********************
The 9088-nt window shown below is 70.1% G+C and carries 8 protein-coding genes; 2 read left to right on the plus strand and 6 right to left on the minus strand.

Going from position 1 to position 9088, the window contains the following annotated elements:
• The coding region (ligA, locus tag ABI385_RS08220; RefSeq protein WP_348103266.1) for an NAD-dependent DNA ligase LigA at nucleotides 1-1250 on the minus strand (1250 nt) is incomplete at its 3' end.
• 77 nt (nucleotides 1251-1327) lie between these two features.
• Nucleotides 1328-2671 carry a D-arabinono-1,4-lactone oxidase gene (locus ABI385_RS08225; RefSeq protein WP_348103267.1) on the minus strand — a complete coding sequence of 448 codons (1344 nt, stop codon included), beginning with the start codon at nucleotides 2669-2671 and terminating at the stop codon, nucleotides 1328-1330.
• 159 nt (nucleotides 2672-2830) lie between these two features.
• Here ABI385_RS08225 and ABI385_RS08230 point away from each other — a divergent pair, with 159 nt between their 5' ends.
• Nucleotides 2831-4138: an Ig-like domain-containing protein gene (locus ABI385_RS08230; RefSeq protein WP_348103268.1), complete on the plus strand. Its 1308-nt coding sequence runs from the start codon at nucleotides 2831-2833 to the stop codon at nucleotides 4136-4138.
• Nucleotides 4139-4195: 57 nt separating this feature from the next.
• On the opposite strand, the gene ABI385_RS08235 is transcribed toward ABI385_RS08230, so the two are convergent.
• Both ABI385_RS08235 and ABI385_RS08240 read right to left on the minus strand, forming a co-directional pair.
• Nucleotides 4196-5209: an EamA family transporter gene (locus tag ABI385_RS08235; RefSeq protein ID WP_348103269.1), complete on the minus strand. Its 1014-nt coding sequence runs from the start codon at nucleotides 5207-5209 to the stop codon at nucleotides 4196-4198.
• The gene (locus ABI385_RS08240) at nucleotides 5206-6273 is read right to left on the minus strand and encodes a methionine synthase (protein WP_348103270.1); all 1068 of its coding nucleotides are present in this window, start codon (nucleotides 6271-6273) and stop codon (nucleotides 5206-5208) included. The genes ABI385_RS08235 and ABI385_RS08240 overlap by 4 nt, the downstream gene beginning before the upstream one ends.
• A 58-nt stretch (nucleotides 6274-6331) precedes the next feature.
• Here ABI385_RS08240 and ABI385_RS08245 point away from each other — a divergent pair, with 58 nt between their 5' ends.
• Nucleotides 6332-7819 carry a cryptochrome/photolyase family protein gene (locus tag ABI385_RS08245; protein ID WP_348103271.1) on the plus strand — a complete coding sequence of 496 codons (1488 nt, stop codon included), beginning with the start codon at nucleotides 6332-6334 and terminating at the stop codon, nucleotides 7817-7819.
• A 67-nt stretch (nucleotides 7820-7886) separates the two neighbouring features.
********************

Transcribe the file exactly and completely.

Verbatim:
The 9088-nt window shown below is 70.1% G+C and carries 8 protein-coding genes; 2 read left to right on the plus strand and 6 right to left on the minus strand.

Going from position 1 to position 9088, the window contains the following annotated elements:
• The coding region (ligA, locus tag ABI385_RS08220; RefSeq protein WP_348103266.1) for an NAD-dependent DNA ligase LigA at nucleotides 1-1250 on the minus strand (1250 nt) is incomplete at its 3' end.
• 77 nt (nucleotides 1251-1327) lie between these two features.
• Nucleotides 1328-2671 carry a D-arabinono-1,4-lactone oxidase gene (locus ABI385_RS08225; RefSeq protein WP_348103267.1) on the minus strand — a complete coding sequence of 448 codons (1344 nt, stop codon included), beginning with the start codon at nucleotides 2669-2671 and terminating at the stop codon, nucleotides 1328-1330.
• 159 nt (nucleotides 2672-2830) lie between these two features.
• Here ABI385_RS08225 and ABI385_RS08230 point away from each other — a divergent pair, with 159 nt between their 5' ends.
• Nucleotides 2831-4138: an Ig-like domain-containing protein gene (locus ABI385_RS08230; RefSeq protein WP_348103268.1), complete on the plus strand. Its 1308-nt coding sequence runs from the start codon at nucleotides 2831-2833 to the stop codon at nucleotides 4136-4138.
• Nucleotides 4139-4195: 57 nt separating this feature from the next.
• On the opposite strand, the gene ABI385_RS08235 is transcribed toward ABI385_RS08230, so the two are convergent.
• Both ABI385_RS08235 and ABI385_RS08240 read right to left on the minus strand, forming a co-directional pair.
• Nucleotides 4196-5209: an EamA family transporter gene (locus tag ABI385_RS08235; RefSeq protein ID WP_348103269.1), complete on the minus strand. Its 1014-nt coding sequence runs from the start codon at nucleotides 5207-5209 to the stop codon at nucleotides 4196-4198.
• The gene (locus ABI385_RS08240) at nucleotides 5206-6273 is read right to left on the minus strand and encodes a methionine synthase (protein WP_348103270.1); all 1068 of its coding nucleotides are present in this window, start codon (nucleotides 6271-6273) and stop codon (nucleotides 5206-5208) included. The genes ABI385_RS08235 and ABI385_RS08240 overlap by 4 nt, the downstream gene beginning before the upstream one ends.
• A 58-nt stretch (nucleotides 6274-6331) precedes the next feature.
• Here ABI385_RS08240 and ABI385_RS08245 point away from each other — a divergent pair, with 58 nt between their 5' ends.
• Nucleotides 6332-7819 carry a cryptochrome/photolyase family protein gene (locus tag ABI385_RS08245; protein ID WP_348103271.1) on the plus strand — a complete coding sequence of 496 codons (1488 nt, stop codon included), beginning with the start codon at nucleotides 6332-6334 and terminating at the stop codon, nucleotides 7817-7819.
• A 67-nt stretch (nucleotides 7820-7886) separates the two neighbouring features.